This week’s column was inspired by the release of the awesome Cabin in the Woods. After I saw it I loved it, and wanted to see how many people thought the same. Critics appreciated it, most fans did, but there were a few that I found irritating. Not the people who didn’t like it, mind you. Those people are entitled to their opinions. So if they didn’t think it was “scary” or “funny” and didn’t like it as a result, I’ll let them do what they want. No, there were people on there who said that “if you like this you’re stupid”, or “it’s a fact that this is bad”. Things like that.
This got me thinking. What are the worst types of people who give their quick thoughts on films? The worst types of movie watchers are the ones who are obnoxious, and those people are like that for different reasons. I have ten reasons here, not in any real order, of why certain people can be incredibly annoying while offering their ten cents on whatever the latest movie is.
A couple of notes. First of all, this can apply to any genre. I’m sure a movie opinion of each and every one of these types will come out after the release of The Avengers. It’s a big movie and everyone will have their own idea of what it should be and how it would be better to them. I’m just going to use horror examples because that’s the name of the game here at A Bloody Good Time. Secondly, everyone has been guilty of at least one of these at one point or another. Some of us would like to think we’re more mature than the typical Youtube poster, but we each have a movie that we loathe or love. For example, I can’t fathom how anyone could possibly not like John Carpenter’s Halloween. I just can’t process the fact that there is someone that doesn’t recognize how good it is. So we’re all guilty of it.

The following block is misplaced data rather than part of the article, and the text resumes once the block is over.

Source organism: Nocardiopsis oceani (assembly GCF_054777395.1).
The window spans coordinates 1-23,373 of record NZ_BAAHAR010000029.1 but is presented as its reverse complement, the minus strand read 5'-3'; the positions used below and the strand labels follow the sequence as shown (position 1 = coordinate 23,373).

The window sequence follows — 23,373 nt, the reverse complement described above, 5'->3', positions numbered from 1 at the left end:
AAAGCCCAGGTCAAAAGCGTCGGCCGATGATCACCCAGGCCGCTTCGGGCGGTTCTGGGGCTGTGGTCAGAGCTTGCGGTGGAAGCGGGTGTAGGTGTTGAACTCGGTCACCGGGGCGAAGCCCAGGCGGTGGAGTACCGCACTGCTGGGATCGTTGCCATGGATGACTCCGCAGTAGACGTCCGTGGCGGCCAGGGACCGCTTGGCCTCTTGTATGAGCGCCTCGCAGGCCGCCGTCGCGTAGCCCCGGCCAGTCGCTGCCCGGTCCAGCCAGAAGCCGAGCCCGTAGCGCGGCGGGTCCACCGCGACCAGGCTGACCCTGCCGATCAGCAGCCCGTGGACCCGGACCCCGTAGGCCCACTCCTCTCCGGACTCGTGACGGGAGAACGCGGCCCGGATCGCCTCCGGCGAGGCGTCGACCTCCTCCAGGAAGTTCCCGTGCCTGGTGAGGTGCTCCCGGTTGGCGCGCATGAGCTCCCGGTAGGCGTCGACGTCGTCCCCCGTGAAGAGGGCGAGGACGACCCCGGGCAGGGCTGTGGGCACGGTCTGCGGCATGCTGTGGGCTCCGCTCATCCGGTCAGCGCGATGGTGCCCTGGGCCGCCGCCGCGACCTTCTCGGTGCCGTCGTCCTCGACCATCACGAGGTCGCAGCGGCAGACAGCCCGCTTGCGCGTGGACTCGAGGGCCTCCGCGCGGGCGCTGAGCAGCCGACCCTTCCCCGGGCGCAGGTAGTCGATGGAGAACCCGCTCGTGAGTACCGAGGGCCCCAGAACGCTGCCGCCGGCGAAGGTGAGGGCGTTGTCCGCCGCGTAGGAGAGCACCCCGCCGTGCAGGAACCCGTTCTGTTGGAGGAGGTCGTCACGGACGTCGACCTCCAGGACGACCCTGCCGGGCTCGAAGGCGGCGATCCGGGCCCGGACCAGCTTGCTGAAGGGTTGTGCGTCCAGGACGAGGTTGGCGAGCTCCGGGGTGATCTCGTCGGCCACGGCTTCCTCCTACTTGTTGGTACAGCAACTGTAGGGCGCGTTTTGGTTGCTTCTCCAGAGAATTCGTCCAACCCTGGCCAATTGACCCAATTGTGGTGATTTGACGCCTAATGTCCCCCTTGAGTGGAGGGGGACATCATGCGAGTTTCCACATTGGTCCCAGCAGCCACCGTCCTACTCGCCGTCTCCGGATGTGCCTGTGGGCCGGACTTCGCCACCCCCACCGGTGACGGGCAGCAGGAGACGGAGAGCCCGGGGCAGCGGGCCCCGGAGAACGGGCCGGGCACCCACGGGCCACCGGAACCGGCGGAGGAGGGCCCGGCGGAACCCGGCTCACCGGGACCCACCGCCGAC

People who insult others for their opinion of a movie
It’s this type of person that inspired this very edition of the column. Whether it’s good or bad, some people like to think that name-calling is the best way to get their opinions across. If you like this movie and not that movie, you are beneath them. Some people not only bashed Cabin in the Woods upon its release, but turned their venom towards all Joss Whedon fans and called them stupid and accused them of blindly praising anything the man does. Are there people like that? Probably. But isn’t it more likely that they were just genuinely entertained by the movie and want to defend it from hateful people like you?
These people exist mostly on the Internet. You don’t really see this type of person in actual social circles, unless they’re just an asshole. The internet gives us all a degree of anonymity when we type our knee-jerk reactions and there are some who use that as free reign for being jerks. Look, I’ve bashed Twilight to no end on this column, and think it’s absolutely terrible. But I try my best not to insult Twilight fans. Sure, they like something I don’t, but that doesn’t mean they’re any less of a human being. You know, with feelings and what not? No movie is worth getting so passionate about that you have to tear somebody down for disagreeing with you.